Peace is the team's senior director of community relations, and along with Brewers Charities president Lynn Sprangers he has worked closely this season with Suppan in coordinating his charitable efforts. The Clemente Award recognizes players for their impact in communities.
"A lot of players have great resources, but this is somebody who truly wants to connect to the people he wants to serve," Peace said. "You can see the passion in him and the want to do good."
Suppan has been doing good since he signed a club-record free agent contract with Milwaukee on Christmas Eve 2006, committing $100,000 per season to Brewers Charities. That's in addition to his other works, including a budding relationship with Stillpoint Resources, which counsels families and children, and a partnership with the Intrepid Fallen Heroes Fund. Suppan donates $50 for ever strikeout to the Fund, which supports families of military personnel lost in service to our nation.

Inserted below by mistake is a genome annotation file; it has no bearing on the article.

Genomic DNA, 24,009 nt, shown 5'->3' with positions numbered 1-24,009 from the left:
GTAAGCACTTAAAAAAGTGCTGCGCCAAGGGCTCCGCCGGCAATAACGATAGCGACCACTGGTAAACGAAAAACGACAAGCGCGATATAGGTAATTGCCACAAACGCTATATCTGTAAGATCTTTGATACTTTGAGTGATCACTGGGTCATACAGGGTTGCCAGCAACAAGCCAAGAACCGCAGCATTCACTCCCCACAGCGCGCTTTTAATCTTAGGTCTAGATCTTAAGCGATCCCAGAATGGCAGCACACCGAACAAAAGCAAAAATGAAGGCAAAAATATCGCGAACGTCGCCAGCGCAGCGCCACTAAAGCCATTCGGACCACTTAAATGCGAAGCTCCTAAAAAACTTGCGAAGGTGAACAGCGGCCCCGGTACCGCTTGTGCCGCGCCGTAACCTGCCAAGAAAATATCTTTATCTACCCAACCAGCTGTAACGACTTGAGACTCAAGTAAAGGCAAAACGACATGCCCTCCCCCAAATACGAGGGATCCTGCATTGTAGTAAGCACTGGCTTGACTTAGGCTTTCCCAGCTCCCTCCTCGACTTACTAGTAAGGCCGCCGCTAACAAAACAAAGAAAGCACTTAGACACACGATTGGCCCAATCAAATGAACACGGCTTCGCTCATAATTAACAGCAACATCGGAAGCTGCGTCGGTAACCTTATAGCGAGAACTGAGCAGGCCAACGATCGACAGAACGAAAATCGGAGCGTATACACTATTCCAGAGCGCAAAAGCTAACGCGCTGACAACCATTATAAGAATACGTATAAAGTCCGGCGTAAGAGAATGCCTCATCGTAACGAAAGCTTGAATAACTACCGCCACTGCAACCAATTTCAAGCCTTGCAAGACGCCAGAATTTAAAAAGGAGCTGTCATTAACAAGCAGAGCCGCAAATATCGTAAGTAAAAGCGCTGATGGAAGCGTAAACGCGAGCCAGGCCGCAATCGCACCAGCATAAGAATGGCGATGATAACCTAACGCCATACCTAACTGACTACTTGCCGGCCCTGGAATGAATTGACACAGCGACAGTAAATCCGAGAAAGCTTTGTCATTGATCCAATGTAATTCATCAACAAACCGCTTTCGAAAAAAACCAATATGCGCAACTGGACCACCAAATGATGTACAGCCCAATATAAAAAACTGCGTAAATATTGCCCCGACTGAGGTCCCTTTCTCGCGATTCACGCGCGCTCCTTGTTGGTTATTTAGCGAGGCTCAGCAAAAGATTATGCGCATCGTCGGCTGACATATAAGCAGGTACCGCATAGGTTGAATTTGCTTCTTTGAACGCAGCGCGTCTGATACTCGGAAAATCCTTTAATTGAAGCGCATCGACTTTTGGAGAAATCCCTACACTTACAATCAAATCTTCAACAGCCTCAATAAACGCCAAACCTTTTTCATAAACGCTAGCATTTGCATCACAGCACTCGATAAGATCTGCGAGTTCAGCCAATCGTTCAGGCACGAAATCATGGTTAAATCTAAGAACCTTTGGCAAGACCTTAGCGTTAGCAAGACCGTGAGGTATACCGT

He takes his community work just as seriously as his mound work.
"I feel like it's everybody's responsibility," Suppan said. "I was that way from the time I was younger. But now I suppose it is different. When more has been given to you, more is expected."
Said Peace: "He wants to know all the aspects of what is going on. He does not just write a check and walk away, and it's nice to see that."
The Roberto Clemente Award recognizes the player who best exemplifies the game of baseball, sportsmanship, community involvement and the individual's contribution to his team. It is named in honor of the former Pirates outfielder whose spirit and goodwill will always be remembered. Clemente died in a plane crash while attempting to transport relief supplies to earthquake-stricken Nicaragua on Dec. 31, 1972. The winner will be announced during the World Series.
"Any time you are up for an award as important as the Clemente Award, it's a big honor," Suppan said.
Just for being nominated, Suppan earned $7,500 for the charity of his choice. Peace said the funds will go to two local baseball leagues in Milwaukee's inner-city that serve 700 families.
"He has boosted our relationship with those organizations to a new level," Peace said.
Adam McCalvy is a reporter for MLB.com. This story was not subject to the approval of Major League Baseball or its clubs.